The Good Little Book by K. Maclear
Maclear, Kyo. The Good Little Book. Illustrated by Marion Arbona. Tundra Books, 2015.
In this work, Maclear uses allegorical techniques to expand on compelling themes. Her protagonist is unnamed; he is “the boy,” every boy who loves to read. The Good Little Book is every book that captivates a reader. Its author is unnamed. Its characters are not delineated. Only a captioned illustration, one of Arbona’s many colorful offerings, provides clues to the book’s plot and impact:
“It carried him to the deep sea and steered him towards a faraway land. It dazzled him and stumped him and made him laugh and gasp. He read it through. Then he turned back to the beginning and read it again.”[pp.11-12]
Humour is a feature of the work; Maclear likes to play with words--literary words. The Good Little Book resides with others, one of which has won the “Called a Cat” medal. We are informed, however, that “The good little book…had no shiny medals…it didn’t even own a proper jacket.” [p.3]
The protagonist’s compulsion to read and reread his good little book introduces the first theme: books transport us to imagined worlds. When the book is lost, then rediscovered, a secondary theme emerges: books are to be shared.
Text and illustration lead the reader to surmise that “the boy” is school-aged, a child physically mature enough to walk his dog while riding a skateboard. He is, of course, an avid and independent reader. Tormented by the loss of his book, he is old enough to hunt for it on his own, to scour crowded and heavily trafficked streets, to search the public library. Initially, he appears to have an age appropriate appreciation of the book’s capacity to occupy his mind, to move his thoughts.
“The book the boy thought couldn’t do anything did many things.” [p.11] “It did become a loyal companion, there to see him to sleep and distract him when he had to “think things over.””[p.13].
To this point, the boy’s relationship with the book seems in keeping with the primary theme: book as intellectual transport. Suddenly, his thought processes revert to those of a much younger child.
“The boy worried. How would such a good and quiet book survive? What would it do if it found itself at the edge of the unknown? Or among frightful enemies?...the book did not have skills that would help it in the dangerous wild….”[pp.19-20 ]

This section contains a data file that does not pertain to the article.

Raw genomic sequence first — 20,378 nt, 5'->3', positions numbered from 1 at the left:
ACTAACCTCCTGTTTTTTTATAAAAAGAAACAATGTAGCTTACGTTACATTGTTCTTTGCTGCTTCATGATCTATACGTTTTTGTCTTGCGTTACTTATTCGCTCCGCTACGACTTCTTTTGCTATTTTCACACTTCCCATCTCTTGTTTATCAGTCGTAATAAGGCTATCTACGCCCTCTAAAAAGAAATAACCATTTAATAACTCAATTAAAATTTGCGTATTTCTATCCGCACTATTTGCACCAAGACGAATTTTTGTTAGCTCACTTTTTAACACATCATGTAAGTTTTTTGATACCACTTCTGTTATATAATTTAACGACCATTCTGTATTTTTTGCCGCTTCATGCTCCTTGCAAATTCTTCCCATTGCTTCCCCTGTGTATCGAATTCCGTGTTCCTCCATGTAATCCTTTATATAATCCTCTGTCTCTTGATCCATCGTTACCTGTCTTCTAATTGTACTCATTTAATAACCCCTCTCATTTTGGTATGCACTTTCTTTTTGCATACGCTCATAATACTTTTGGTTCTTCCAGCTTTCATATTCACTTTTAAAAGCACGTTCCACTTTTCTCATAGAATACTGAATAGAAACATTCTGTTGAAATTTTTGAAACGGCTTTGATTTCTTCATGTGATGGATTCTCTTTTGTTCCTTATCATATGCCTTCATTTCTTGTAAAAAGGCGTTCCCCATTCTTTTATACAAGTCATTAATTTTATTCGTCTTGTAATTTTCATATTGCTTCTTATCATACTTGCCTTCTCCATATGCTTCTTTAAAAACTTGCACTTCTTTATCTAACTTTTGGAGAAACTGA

The story becomes even more anthropomorphic when the book is discovered by various creatures:
“A squirrel thought it might be a thriller. A sparrow thought it might be a romance. A raccoon thought it might be a sandwich.” [p.29 ]
These developments raise a question: “Who is the intended reader?” A child who has completed grade three would generally have both the ability and the maturity to read the book and to appreciate its messages. This reader might, initially, identify with the protagonist’s dilemma. But would this same youngster identify with thinking that becomes, in the lexicon of child psychologists, animistic? One can readily imagine a nine-year-old reader’s sudden dismissal of the work as, “…a little kid’s book.” One can also imagine that a preschooler would listen with rapt attention to the anthropomorphic sections, but zone out during the development of the book’s themes. Finally, it may be that only librarians, booksellers, and children’s literature specialists would appreciate the humour. In sum, maintaining a clear vision of the intended reader or listener is a requisite in any kind of storytelling; The Good Little Book falls short in this regard.
Recommended: 3 out of 4 stars
Reviewer: Leslie Aitken
Leslie Aitken’s long career in librarianship involved selection of children’s literature for school, public, special, and university collections. She is a former Curriculum Librarian at the University of Alberta.
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